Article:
Memories!! January, 2007! Obu Ofo Nri Palace, Enugwu ukwu. In 2006, Mmili took a call and I overheard that conversation. When he was done he told me that it was His Royal Majesty, Igwe Osita Agwuna, the traditional ruler of his home town, Enugwu Ukwu in Anambra state and that he wanted to meet with him in his palace the following weekend. He drove down to the village to keep the appointment that weekend. Upon his return, he told me that Igwe informed him that our names were in the list of those he would honor with chieftaincy titles and told him that he would still want him to retain his Ozo title, Mmili n’ezoluora, as he was aware of how much he’s touched lives. He asked him to tell me to liaise with his wife and choose a title. I chose to retain mine. 😜😜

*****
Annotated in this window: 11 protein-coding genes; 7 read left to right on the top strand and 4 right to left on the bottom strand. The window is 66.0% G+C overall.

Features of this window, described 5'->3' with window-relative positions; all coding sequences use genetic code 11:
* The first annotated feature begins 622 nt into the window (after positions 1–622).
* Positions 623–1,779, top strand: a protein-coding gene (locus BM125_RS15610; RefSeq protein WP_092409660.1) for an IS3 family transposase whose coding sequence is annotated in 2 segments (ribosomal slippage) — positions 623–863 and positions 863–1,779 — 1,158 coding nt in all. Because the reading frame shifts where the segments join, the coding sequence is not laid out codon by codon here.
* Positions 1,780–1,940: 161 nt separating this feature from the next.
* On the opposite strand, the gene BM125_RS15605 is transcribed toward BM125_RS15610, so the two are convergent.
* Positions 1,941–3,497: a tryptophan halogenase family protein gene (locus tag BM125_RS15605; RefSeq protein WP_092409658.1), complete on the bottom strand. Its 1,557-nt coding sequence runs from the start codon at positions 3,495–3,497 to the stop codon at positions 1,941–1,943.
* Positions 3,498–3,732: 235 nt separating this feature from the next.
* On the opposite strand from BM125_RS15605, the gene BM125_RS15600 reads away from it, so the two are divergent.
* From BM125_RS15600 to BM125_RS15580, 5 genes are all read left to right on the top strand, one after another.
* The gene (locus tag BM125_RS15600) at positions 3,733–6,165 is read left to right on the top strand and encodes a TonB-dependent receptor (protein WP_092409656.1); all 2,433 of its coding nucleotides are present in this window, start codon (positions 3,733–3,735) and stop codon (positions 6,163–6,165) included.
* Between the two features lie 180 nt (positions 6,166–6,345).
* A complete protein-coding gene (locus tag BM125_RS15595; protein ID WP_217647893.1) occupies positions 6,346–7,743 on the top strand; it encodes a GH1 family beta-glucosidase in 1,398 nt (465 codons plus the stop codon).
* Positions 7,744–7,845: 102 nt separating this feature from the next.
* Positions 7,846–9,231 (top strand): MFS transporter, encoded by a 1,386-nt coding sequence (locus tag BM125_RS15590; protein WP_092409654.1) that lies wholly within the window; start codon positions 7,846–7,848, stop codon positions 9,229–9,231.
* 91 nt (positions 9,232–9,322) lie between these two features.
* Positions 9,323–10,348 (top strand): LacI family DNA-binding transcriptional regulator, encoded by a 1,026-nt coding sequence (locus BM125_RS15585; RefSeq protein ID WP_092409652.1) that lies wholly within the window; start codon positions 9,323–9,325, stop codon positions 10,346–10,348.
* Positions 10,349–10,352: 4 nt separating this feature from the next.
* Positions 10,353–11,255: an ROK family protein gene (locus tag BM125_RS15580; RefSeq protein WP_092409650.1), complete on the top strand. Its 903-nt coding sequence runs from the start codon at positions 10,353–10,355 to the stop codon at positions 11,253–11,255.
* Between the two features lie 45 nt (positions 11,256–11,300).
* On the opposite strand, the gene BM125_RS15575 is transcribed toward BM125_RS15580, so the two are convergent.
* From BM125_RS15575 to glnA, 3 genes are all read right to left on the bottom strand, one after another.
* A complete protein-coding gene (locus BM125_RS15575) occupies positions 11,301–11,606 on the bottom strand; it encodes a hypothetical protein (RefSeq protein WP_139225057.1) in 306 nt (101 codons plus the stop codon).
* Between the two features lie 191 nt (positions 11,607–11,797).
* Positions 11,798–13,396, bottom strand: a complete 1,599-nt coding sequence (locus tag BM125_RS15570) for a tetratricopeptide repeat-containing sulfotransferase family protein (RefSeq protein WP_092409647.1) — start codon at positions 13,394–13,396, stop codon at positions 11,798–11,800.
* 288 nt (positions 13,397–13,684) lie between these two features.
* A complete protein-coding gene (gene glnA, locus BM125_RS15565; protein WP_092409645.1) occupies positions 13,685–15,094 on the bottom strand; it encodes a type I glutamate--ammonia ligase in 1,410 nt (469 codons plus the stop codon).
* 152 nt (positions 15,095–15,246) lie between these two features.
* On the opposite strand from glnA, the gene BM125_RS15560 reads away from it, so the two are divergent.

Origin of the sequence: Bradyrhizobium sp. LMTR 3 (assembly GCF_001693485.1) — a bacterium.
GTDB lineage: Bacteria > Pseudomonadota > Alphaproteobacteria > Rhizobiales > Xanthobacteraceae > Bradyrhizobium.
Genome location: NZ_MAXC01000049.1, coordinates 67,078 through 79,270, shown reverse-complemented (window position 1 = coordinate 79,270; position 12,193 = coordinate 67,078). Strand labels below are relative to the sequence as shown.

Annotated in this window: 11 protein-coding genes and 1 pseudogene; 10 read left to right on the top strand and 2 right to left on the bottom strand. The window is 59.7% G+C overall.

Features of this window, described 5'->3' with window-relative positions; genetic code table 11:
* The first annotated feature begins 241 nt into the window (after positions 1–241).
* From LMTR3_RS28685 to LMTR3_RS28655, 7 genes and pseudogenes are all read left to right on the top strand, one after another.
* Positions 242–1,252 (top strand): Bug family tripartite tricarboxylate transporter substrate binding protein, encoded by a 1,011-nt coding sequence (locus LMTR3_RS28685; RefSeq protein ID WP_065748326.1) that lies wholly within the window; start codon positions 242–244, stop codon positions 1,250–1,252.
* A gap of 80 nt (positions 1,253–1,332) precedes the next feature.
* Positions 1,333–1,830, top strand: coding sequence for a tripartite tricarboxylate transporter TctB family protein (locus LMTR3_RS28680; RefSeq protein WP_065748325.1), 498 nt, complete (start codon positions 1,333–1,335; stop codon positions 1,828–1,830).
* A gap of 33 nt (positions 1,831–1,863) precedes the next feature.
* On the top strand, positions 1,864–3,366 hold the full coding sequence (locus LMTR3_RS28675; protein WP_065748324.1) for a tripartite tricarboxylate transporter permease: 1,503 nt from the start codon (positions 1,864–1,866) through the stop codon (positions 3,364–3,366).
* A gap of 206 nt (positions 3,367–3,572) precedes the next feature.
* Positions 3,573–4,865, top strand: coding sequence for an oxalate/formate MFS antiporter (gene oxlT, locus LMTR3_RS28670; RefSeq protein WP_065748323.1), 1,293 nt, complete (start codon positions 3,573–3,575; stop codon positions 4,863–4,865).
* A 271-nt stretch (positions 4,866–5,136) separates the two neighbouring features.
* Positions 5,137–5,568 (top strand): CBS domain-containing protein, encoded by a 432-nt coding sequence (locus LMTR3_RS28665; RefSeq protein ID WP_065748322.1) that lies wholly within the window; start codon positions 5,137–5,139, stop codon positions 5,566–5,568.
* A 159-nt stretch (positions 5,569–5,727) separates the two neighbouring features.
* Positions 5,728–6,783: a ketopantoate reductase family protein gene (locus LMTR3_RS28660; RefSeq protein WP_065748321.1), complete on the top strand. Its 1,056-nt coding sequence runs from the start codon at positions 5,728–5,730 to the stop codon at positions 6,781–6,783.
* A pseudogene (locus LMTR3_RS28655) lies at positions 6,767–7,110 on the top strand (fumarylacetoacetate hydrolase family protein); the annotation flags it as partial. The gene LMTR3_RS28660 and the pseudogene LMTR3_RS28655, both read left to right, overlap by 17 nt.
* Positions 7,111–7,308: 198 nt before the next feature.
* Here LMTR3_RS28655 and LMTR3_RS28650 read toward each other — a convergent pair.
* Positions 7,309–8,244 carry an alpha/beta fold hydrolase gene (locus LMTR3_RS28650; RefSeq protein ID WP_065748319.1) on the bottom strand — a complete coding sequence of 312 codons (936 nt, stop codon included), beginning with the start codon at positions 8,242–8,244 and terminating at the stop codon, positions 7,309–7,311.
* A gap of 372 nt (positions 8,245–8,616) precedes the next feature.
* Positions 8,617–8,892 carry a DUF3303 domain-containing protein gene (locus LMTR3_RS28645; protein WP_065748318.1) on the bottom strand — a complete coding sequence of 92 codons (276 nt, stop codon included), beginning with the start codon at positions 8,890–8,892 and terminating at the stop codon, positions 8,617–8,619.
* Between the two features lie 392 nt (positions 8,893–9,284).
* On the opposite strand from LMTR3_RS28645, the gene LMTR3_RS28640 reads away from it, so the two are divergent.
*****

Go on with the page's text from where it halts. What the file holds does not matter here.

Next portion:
We took a decision not to host any party or reception after the event. We had hosted uncountable parties prior to that and could put our money to better use. I had just participated in the US State Department fully-funded International Visitors Leadership Program (IVLP) the previous year and had started running programs for rural girls, urban children and showing deeper interest in widows’ issues. We needed the money for something more meaningful. The IVLP trip to 4 US states opened my eyes to what else money could do beyond what we both used it for. I stepped down the training for my husband when I returned and we became more interested in turning community concerns into citizens’ action! That required loads of money! On the day of the event, we left the house leaving instructions with the ‘maiguard’ not to let anyone in, just in case people chose to drop by after the ceremony. After the ceremony, we drove down to a family friend’s home at Uruogbo village where we were hosted like royalty and lavishly entertained. Our children were with us. Of course, we were informed by the maiguard upon our return that night that people turned up, it was natural that we would host a party, we did not! During the ceremony at the Igwe’s palace, my husband was named again, ‘Mmili n’ezoluora’. Her Royal Majesty asked me the name I chose and when I told her she said no, on the spot as I left my seat to kneel before the throne and king, she told me that the name that befits me was Apunanwu. I didn’t like that! I felt that was somehow patronizing and didn’t reflect the real me! Not that I was not beautiful but that’s not how I wanted to be defined, by just my beauty? After all, I was to leave for Ghana, Togo, Ouagadougou, and Senegal shortly after the event to carry out a research, I was engaged to do that by a Geneva based non-profit. And yes, I remember that I walked a short distance at the Aflao border carrying my laptop bag on my head and rolling my carryon. I alighted from the cab that drove me from Ghana to the border and walked across to enter Togo to do my thing, under the scorching sun. I was not a trophy wife! I was meant to be but I wasn’t wired to be, so I took a route that exposed me to rough and tough life, including ‘rough’ and scorching sun rays. How then could I have been named ‘Apunanwu’? Mmili was surprised that I accepted the name and giggled as I told him what transpired between HRM and myself! She gave me no time or chance to put up an opposing argument! So I ended up with another name, Apunanwu Enugwu ukwu n’Umunri. The blue scarf? Well, that was the uniform for that year for the women chiefs and I was given mine right there and expected to tie it before approaching the throne, I did! I can’t think of what else to write, it’s 1.16am, I woke up to pee but ended up writing this long post. Writing is therapeutic for me and I derive inspiration when I write. If you read all, thank you for doing so.